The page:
A contemporary quotation defines each of Habel’s well-balanced chapters. The first three concern a site or series of sites in Rome, whereas the fourth studies a text that “affords an alternative glimpse at the realities of street life in Rome during Alexander VII’s reign” (136). Despite the plethora of people and places, cohesion characterizes the book because comparisons and connections among the chapters are repeatedly made. At the heart of chapters 1 and 2 is Piazza Colonna, prominently located on Via del Corso, the main north-south road into Rome since antiquity. In the first chapter, Habel introduces a new dimension to its story by discussing an undocumented episode that predates Alexander VII’s much-studied plans for the piazza (1659–62). The evidence for an initiative to improve the piazza’s appearance during Innocent X’s pontificate (1644–55) comes in the form of a proposal to finance the building project by a group of nine brokers, led by one Marco Giovanni Stefano. Habel argues that the proposal demonstrates a search for alternate forms of financing in the wake of public protests to the gettito, which Innocent X levied to fund his expensive renovation of Piazza Navona. The aim was to build “senza spesa ne aggravare alcuno” (“without expense and without aggravating anyone” [Habel’s translation]) (7). But the proposal was ultimately rejected, and Habel speculates about the possible reasons. Furthermore, she discusses the reactions of the other stakeholders to the proposal, basing her interpretation on a careful reading of the documents and plans. Her analysis elicits reflection upon archival method, as she herself mentions in the introduction. How can a narrative be pieced together from fragmentary documentation? In nearly all cases, I found her interpretation well founded, but I was not entirely convinced of her speculation about the potential interest in this site of the Spanish ambassador, Iñigo Vélez de Guevara y Tassis, Count of Oñate.
The analysis of Palazzo Colonna continues in chapter 2 where Habel addresses the phase of the project under Alexander VII. Through careful readings of both old and new archival sources, comprising texts and plans, she convincingly demonstrates how “il negotio restava aggiustato” (“the deal was arranged” [Habel’s translation]), specifically how each stakeholder presented his case, maneuvered for position, and ultimately got some share of what he wanted (41). In doing so, she shows that even the pope did not act with impunity but instead listened to his constituents, at least to some degree. The most fascinating story is that of Gabriele Fanti, vicar padre of the Barnabite order, whom Habel characterizes in this chapter as one of its wisest individuals. Fanti’s “Discorso per Piazza Colonna” aimed to save his order from expulsion from Piazza Colonna. Although this aim was not achieved, his persuasive argument ensured that Prince Niccolò Ludovisi, who had set his sights on Barnabite property, acted responsibly. The funds collected from Ludovisi at Piazza Colonna were used to finance the Barnabite College at S. Carlo ai Catinari. This chapter augments Habel’s argument about public enfranchisement; the final papal brief for the projects constrained Ludovisi from building too grandly, thereby protecting this space from identification with a single individual.
Chapter 3 compares the projects at Piazza S. Pietro, Palazzo Pamphilj at Piazza del Collegio Romano, and the Barnabite College at S. Carlo ai Catinari, in order to investigate the impact of Alexander VII and Gian Lorenzo Bernini’s grandiose scheme at S. Pietro on other building sites “in tempo che tutta Roma era in fabrica” (“when all of Rome was under construction” [Habel’s translation]). As Habel shows, the collective effect was significant, causing shortages in construction materials and skilled workers. Two broad points that are teased out from these microhistories are especially worth noting: first, the building works at S. Pietro were not immune to the pressures experienced at smaller sites, and thus commonalities among the projects abound; and second, the difficulties encountered in this strained environment fostered innovations in the construction industry. In addition, the individual stories offer fascinating insights into the people involved; for instance, Habel brings Antonio Del Grande to life as a highly professional architect bent on quality through his testimony about the delays at the Palazzo Pamphilj. Her superb skill at reading plans is readily evident in her analysis of the Barnabite College, and throughout the book the clarity of her prose guides the reader in navigating the minutiae of her analysis. However, the specific question of whether Camillo Pamphilj paid a low, fair, or high price for cementi (rubble) could be clarified, even though her overall discussion of this type of building material represents an important contribution to the analysis of Rome’s construction industry.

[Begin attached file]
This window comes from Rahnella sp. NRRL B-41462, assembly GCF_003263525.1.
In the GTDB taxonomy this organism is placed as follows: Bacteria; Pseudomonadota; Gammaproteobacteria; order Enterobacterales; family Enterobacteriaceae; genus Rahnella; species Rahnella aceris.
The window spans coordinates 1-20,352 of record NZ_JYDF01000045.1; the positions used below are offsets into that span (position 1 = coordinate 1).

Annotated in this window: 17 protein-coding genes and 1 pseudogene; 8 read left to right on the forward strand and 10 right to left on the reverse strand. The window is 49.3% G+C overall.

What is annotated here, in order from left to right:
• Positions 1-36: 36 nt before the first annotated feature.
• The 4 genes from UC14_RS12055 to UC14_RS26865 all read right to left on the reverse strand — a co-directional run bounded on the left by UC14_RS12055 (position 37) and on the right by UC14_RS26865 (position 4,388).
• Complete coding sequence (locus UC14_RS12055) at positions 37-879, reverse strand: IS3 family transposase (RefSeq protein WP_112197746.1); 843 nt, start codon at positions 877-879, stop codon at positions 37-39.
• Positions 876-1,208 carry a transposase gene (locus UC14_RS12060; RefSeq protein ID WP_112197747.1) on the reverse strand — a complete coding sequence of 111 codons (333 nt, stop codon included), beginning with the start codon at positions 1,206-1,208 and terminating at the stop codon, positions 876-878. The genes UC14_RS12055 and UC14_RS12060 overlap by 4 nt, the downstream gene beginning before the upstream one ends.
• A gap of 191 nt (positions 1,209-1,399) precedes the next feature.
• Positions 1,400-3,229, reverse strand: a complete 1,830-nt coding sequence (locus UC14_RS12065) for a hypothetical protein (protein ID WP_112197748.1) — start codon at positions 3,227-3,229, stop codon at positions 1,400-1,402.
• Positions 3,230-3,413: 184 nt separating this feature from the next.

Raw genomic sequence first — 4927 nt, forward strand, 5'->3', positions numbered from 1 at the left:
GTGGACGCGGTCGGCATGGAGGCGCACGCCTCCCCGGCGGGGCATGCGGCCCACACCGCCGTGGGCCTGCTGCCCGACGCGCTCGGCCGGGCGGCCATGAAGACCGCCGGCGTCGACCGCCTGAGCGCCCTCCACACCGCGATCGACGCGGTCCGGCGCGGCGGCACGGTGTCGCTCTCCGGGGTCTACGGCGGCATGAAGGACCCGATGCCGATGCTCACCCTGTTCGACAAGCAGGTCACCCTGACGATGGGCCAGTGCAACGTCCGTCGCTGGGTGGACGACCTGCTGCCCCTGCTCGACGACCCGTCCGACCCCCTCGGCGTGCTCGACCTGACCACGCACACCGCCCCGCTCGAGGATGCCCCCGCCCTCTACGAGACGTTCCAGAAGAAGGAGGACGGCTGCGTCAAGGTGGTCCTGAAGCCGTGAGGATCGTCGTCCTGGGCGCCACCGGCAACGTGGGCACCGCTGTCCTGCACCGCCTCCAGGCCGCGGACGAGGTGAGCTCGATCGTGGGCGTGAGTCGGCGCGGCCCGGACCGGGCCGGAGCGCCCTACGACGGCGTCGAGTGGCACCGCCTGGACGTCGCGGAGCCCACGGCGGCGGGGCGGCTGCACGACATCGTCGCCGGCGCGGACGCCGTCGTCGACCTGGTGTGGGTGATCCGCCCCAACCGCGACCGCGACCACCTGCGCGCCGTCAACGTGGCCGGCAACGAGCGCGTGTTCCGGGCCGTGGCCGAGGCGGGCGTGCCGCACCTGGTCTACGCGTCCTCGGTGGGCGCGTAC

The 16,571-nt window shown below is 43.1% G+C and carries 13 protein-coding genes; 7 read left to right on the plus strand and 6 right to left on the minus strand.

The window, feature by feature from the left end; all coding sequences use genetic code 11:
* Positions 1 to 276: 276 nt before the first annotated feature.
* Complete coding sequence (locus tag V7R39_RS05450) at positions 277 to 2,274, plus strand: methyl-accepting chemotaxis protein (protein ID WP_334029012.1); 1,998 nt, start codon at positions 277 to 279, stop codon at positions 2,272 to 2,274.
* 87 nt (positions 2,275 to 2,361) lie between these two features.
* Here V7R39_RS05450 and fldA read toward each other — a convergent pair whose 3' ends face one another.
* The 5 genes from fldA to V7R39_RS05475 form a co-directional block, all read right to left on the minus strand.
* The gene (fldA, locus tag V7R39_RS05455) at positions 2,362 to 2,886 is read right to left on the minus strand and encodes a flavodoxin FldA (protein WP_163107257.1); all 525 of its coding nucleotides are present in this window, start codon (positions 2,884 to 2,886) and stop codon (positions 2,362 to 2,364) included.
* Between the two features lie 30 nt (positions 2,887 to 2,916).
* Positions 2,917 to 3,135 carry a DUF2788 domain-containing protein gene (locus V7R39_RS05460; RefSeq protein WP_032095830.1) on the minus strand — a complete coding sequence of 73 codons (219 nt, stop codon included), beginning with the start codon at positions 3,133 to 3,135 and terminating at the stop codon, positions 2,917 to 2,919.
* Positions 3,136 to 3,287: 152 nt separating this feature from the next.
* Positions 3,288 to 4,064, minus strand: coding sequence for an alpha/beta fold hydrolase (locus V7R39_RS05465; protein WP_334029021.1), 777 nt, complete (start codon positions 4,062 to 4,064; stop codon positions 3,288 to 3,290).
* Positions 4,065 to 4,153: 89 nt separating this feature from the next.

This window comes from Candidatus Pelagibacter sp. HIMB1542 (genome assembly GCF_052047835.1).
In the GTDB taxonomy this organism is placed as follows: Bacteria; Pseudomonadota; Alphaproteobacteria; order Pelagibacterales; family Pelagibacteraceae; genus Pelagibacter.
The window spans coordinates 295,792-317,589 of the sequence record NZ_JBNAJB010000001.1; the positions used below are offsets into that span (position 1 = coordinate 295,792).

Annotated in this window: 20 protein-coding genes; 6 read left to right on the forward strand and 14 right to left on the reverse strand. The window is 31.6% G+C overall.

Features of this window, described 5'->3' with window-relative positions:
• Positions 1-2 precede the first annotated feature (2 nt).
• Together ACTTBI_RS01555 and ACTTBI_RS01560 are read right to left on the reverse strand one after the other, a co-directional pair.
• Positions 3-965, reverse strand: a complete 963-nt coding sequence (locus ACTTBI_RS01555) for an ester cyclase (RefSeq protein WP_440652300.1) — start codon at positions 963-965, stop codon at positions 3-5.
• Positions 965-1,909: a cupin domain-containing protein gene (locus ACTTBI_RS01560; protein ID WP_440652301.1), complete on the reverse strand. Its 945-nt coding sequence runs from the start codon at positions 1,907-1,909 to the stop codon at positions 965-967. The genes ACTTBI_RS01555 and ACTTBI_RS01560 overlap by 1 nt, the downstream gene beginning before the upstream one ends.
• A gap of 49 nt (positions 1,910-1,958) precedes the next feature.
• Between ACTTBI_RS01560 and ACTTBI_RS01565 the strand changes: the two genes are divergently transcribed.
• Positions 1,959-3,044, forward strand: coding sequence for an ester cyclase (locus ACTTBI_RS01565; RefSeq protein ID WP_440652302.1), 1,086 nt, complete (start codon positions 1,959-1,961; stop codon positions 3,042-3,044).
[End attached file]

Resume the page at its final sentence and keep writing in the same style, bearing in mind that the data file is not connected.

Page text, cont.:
In chapter 4, Habel offers a detailed analysis of Lorenzo Pizzatti’s “Roza riforma in molte cose della Città di Roma, e mondo, tutto per il ben public” (“A Rough Proposal for the Reform of the Many Concerns in the City of Rome, and in the World, All to Benefit the Public” [Habel’s translation]), written ca. 1656–59 (133). This unsolicited proposal paper, presented to Alexander VII, is interesting in and of itself as “among the most vivid records extant of a public voice in seventeenth-century Rome” (133). Habel uses this extensive commentary on social conditions and the urban fabric of Rome—and detailed advice on how to improve both—to test whether the pope heard and responded to this voice. She circles back to the projects at Piazza Colonna and the Barnabite College. By discerning commonalities between the actions of their protagonists and Pizzatti’s concerns, Habel argues that the public was able to exert influence in the urban development of the city of Rome.
Habel’s book points to exciting new directions in architectural history. In her introduction, she notes the development away from the monograph and toward syncretic themes that engage in interdisciplinary approaches. In shifting attention from results to process, Habel succeeds in moving current scholarship from formal analysis and symbolic meaning to social, political, and economic history, as seen through the eyes of an architectural historian who excels at close visual examination. Furthermore, Habel proves to be a very good listener.
Stephanie C. Leone
Associate Professor, Fine Arts Department, Boston College